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Julius H. Barnes. Right, with Thomas Lamont, left, and Silas Strawn. Courtesy of the Library of Congress (LC-USZ62-92371).

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Barnes, Julius Howland (02 February 1873–17 April 1959), industrialist and government official, was born in Little Rock, Arkansas, the son of Lucien Jerome Barnes, a banker, and Julia Hill. Moving with his family, he attended public schools in Washington, D.C., and Duluth, Minnesota. Following his father’s death in 1886, Barnes left school to take a job as office boy with the Duluth grain brokerage firm of Wardell Ames. There he rose rapidly, becoming president of the company in 1910 and subsequently reorganizing it as the Barnes-Ames Company. By 1915 Barnes-Ames was the world’s largest grain exporter, and Barnes acquired other business interests, principally in shipbuilding and Great Lakes shipping. In 1896 he married Harriet Carey, with whom he had two children....

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Johnson Newlon Camden. Courtesy of the Library of Congress (LC-USZ62-101787).

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Camden, Johnson Newlon (06 March 1828–25 April 1908), oil company executive, pioneer industrialist, and U.S. senator, was born in Collins Settlement, Lewis County, Virginia (now Jacksonville, W.Va.), the son of John Scrivener Camden, a justice of the peace, and Nancy Newlon. Camden’s father bought a house and tavern in Sutton, Braxton County, and moved the family there in 1837....

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Colyar, Arthur St. Clair (23 June 1818–13 December 1907), industrialist and politician, was born in Washington County, Tennessee, the son of Alexander Colyar and Katherine Sevier Sherrill, farmers. As a boy Colyar moved with his parents to Middle Tennessee, where he received a country-school education in Coffee and Franklin counties. He later read law while teaching school and was admitted to the bar in Winchester in 1846. Colyar married Agnes Erskine Estill in 1847; they had eleven children before she died in 1886. In 1888 he married Mary McGuire....

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Comer, Braxton Bragg (07 November 1848–15 August 1927), industrialist and governor of Alabama, was born at Spring Hill in Barbour County, Alabama, the son of John Fletcher Comer, a planter and lumberman, and Catherine Drewry. Comer was one of the cadets at the University of Alabama who fired on federal troops before they burned the university in the Civil War. He later completed his college training at Emory and Henry, graduating in 1869. In 1872 he married Eva Jane Harris; they had eight children including Donald (born James MacDonald) and Hugh, the sons who took over the family’s textile mills. After a brief foray in plantation management, Comer moved to Anniston and organized a wholesale grocery and commission business. Five years later, in 1890, he moved to rapidly growing Birmingham. In the “Magic City” he built a grist mill, became a banker, and organized Avondale Mills, which was to become the basis of his fortune....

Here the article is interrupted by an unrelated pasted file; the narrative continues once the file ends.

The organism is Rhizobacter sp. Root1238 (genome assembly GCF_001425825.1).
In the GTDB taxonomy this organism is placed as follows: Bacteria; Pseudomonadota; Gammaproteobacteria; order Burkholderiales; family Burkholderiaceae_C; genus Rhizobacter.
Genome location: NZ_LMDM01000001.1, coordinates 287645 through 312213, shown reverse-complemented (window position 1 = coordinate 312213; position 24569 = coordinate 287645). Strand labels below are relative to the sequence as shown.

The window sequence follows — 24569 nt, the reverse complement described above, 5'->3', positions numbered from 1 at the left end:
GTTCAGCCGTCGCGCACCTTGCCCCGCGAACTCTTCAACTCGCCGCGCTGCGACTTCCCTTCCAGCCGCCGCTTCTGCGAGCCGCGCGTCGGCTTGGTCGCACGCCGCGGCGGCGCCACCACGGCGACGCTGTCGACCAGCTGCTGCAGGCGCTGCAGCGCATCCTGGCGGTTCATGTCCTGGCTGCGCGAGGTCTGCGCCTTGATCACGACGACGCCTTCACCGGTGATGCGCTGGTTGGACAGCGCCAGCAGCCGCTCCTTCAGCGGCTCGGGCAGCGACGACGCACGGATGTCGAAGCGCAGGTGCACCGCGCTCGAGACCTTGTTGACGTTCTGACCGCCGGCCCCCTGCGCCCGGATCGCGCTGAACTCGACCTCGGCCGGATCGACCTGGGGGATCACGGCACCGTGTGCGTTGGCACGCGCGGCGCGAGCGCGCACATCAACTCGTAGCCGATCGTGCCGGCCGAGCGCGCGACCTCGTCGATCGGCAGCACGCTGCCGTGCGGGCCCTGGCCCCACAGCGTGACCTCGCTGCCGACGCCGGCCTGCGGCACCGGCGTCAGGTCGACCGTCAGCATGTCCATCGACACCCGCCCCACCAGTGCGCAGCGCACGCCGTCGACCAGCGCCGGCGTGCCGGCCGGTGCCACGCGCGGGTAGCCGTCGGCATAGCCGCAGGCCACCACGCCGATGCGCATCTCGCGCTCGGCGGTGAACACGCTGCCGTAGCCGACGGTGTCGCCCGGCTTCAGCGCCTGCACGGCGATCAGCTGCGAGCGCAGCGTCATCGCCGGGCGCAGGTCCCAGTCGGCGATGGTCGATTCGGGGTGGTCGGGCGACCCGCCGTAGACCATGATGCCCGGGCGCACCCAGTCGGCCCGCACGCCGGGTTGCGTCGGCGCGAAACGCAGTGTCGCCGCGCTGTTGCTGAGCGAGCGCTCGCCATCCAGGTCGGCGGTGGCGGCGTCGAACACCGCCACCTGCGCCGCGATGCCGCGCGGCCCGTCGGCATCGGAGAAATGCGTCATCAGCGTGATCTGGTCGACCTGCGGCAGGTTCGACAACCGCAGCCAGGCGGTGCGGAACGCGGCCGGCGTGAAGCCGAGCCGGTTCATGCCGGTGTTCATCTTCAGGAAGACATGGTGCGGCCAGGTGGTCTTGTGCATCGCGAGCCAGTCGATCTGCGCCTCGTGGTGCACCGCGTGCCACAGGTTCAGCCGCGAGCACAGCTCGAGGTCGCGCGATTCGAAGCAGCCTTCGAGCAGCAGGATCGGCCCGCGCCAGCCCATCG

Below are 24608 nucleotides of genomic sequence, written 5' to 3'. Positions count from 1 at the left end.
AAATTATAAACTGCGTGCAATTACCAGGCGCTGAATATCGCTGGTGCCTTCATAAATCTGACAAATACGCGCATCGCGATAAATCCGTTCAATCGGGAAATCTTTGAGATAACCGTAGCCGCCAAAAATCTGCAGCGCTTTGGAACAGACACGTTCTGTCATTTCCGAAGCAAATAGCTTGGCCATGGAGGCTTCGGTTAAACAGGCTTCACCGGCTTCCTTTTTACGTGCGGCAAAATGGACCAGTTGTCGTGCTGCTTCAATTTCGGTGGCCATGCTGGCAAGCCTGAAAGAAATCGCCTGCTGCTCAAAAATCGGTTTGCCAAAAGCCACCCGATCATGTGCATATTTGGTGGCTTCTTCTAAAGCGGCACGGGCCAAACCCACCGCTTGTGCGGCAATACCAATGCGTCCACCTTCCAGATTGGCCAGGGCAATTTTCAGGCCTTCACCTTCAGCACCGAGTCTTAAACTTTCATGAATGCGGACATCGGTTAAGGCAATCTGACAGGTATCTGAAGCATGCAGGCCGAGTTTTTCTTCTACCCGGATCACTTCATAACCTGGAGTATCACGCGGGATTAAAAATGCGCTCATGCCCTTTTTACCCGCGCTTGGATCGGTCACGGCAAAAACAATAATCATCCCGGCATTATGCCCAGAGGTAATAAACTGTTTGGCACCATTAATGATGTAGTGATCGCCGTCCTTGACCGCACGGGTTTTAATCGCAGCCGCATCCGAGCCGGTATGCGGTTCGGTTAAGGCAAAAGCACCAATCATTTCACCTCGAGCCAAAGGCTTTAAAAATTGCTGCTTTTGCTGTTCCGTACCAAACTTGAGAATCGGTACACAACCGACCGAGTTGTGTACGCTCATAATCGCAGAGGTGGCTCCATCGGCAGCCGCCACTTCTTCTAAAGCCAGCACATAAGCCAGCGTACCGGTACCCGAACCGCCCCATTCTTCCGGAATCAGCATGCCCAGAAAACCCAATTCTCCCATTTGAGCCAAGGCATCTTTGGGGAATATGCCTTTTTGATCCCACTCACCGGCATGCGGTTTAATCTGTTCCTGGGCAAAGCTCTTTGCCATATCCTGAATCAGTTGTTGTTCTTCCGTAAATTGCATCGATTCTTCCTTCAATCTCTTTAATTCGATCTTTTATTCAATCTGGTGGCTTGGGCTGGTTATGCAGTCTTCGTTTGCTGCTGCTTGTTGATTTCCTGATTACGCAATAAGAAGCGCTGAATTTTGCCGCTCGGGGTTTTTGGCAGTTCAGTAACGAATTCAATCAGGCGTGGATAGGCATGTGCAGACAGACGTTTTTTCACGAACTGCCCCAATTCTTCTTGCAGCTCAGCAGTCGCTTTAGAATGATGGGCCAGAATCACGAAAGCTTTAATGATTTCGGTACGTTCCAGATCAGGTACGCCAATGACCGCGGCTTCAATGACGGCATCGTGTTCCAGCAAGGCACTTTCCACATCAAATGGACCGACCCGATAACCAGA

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Peter Cooper. Courtesy of the Library of Congress (LC-USZ62-11083).

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Cooper, Peter (12 February 1791–04 April 1883), inventor, manufacturer, and civic benefactor, was born in New York City, the son of John Cooper and Margaret Campbell. His father was a struggling merchant who moved the family successively to Peekskill, Catskill, and finally Newburgh, New York, in search of financial success. Assisting his father in a series of occupations (hatter, brewer, shopkeeper, and brickmaker), Cooper obtained valuable practical work experience. Given his family’s relative poverty and constant movement, Cooper was only able to obtain a year’s worth of formal schooling; this deficiency in his formal education haunted him throughout his life....

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Crane, Winthrop Murray (23 April 1853–02 October 1920), industrialist, governor of Massachusetts, and U.S. senator, was born in Dalton, Massachusetts, the son of Zenas Marshall Crane, a paper manufacturer, and Louise Fanny Laflin. A member of a wealthy and politically prominent western Massachusetts family, Crane attended Wesleyan Academy (later Wilbraham Academy) in Wilbraham, Massachusetts, and Williston Seminary in Easthampton. He left school in 1870 to work in his family’s paper mills. After trying every job from floor sweeper to mill superintendent, he found his niche in sales....

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Davis, Henry Gassaway (16 November 1823–11 March 1916), industrialist and U.S. senator, was born in Woodlawn, Baltimore County, Maryland, the son of Caleb Davis and Louise Warfield Brown. Davis’s father, a construction contractor who worked for the Baltimore and Ohio Railroad, suffered debilitating financial reverses when Davis was young, and his mother supported the family by operating a girls’ school....

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du Pont, T. Coleman (11 December 1863–11 November 1930), industrialist and senator, was born Thomas Coleman du Pont in Louisville, Kentucky, the son of Ellen Susan Coleman and Antoine Bidermann du Pont, a businessman. He was a great-grandson of Eleuthère Irénée du Pont...